How is Tropical Storm Harvey like Donald Trump?

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By Nathaniel Smith, Columnist, The Times

Tropical Storm Harvey and Donald Trump both were foreseeable disasters that have caused a lot of damage and suffering.

Republicans knew Trump would be trouble. His campaign was accompanied, but not at all impeded, by a whole litany of negative comments about him by his fellow primary candidates, former candidates and presidents, and other Republican leaders. But they couldn’t get organized to stop him.

A few days after the November election, then-president Obama summed it up:

“Donald Trump is not an outlier; he is a culmination, a logical conclusion of the rhetoric and tactics of the Republican Party for the past ten, fifteen, twenty years. What surprised me was the degree to which those tactics and rhetoric completely jumped the rails. There were no governing principles, there was no one to say, ‘No, this is going too far, this isn’t what we stand for.’ But we’ve seen it for eight years, even with reasonable people like John Boehner, who, when push came to shove, wouldn’t push back against these currents.”

In the early primaries, Trump couldn’t get more than 35% of the vote, and those are the 35% who are sticking with him still today. The other candidates, if they had wished, could have chosen the strongest among themselves, cast lots, whatever; but they all felt too important to drop out for a good cause.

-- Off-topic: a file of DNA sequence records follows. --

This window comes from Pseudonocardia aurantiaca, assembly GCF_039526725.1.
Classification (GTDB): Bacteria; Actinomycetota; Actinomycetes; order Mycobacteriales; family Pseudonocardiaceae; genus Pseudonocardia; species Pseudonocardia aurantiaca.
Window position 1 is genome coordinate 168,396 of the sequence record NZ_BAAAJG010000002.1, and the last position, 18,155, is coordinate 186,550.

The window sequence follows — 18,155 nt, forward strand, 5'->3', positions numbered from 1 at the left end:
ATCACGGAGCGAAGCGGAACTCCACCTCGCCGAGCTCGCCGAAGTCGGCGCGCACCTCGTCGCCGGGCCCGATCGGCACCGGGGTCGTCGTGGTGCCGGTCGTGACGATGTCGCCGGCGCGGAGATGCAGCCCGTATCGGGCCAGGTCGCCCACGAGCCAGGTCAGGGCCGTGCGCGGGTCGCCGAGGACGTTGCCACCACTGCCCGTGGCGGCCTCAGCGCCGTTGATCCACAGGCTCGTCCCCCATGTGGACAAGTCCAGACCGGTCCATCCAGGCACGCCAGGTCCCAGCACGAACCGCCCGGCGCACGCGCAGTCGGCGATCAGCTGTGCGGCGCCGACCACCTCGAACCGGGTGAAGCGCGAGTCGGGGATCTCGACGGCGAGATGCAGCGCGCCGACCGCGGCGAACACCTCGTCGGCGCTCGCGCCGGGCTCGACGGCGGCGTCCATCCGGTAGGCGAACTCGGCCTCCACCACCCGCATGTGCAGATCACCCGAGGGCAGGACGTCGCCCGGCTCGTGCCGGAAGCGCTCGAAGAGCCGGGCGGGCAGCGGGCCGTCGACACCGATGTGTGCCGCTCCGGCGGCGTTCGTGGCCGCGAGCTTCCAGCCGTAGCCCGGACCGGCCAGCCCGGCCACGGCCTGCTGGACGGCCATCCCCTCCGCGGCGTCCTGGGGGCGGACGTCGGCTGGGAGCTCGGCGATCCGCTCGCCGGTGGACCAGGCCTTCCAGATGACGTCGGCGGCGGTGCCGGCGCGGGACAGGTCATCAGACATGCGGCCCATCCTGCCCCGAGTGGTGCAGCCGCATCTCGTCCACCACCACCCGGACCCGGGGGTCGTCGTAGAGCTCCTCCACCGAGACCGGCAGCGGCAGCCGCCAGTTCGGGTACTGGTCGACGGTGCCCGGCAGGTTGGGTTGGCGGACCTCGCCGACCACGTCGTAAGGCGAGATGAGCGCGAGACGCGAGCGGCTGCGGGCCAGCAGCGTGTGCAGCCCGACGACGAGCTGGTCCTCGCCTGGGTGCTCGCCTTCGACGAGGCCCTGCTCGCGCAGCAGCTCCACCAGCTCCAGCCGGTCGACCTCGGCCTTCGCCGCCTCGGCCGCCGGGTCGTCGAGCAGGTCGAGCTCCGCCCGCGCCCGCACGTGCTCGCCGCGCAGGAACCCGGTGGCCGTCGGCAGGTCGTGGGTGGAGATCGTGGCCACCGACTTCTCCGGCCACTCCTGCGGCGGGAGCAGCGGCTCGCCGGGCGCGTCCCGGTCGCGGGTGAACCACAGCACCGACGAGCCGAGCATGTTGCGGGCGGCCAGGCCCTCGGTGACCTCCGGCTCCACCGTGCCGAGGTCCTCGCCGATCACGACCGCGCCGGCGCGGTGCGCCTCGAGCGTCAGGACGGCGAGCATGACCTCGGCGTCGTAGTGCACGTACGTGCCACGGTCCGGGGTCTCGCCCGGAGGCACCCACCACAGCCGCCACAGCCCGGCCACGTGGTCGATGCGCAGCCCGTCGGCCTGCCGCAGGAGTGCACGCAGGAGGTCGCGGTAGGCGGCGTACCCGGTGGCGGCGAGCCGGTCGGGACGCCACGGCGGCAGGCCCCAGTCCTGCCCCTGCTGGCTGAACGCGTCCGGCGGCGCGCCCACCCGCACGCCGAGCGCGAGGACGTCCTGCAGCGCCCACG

Short version: people saw it coming but no one did anything about it.

Like Tropical Storm Harvey. I don’t mean as it took shape and strengthened in the Gulf last week; I mean the many warnings Houston has had that it was vulnerable to just such a storm. It has had floods, some of them “500-year” ones, in “the past ten, fifteen, twenty years.” This “can-do” city grew up on former farms, prairie, and marshlands, and spread out without zoning; every developer or property owner who has wanted to has paved over green space, thereby swelling streams and rivers, even in violation of Corps of Engineers guidelines.

When an interviewee mentioned such factors on NPR, he was asked if he was blaming the victim. Of course, the ordinary homeowners are the victims and you have to feel very sorry for them. They are the victims of a political disaster, not just a natural one.

But it’s not useful to keep quiet about the causes of disaster. When all eyes are focused, people and the country have to learn how to plan ahead better. Of course rain needs open space to soak into, of course waterways need floodplains to expand over, of course buildings destroyed by floods should either be relocated or elevated and protected against future waters. Will they be?

And of course our political system needs to find a way to protect itself against any future candidate who breaks with long-established norms of civic life, consorts with people far outside the mainstream, and stirs up fear and anger in the public as a campaign tactic. But will it?

It’s anyone’s bet. The only way I can see is for the public to resolve to pay more attention the next time around and for the one-third of citizens who did not vote in November to do so next time, and really every time, every six months, to get in a good habit. You just have to hope that an educated, motivated public will make good choices. If not, we are doomed anyhow.

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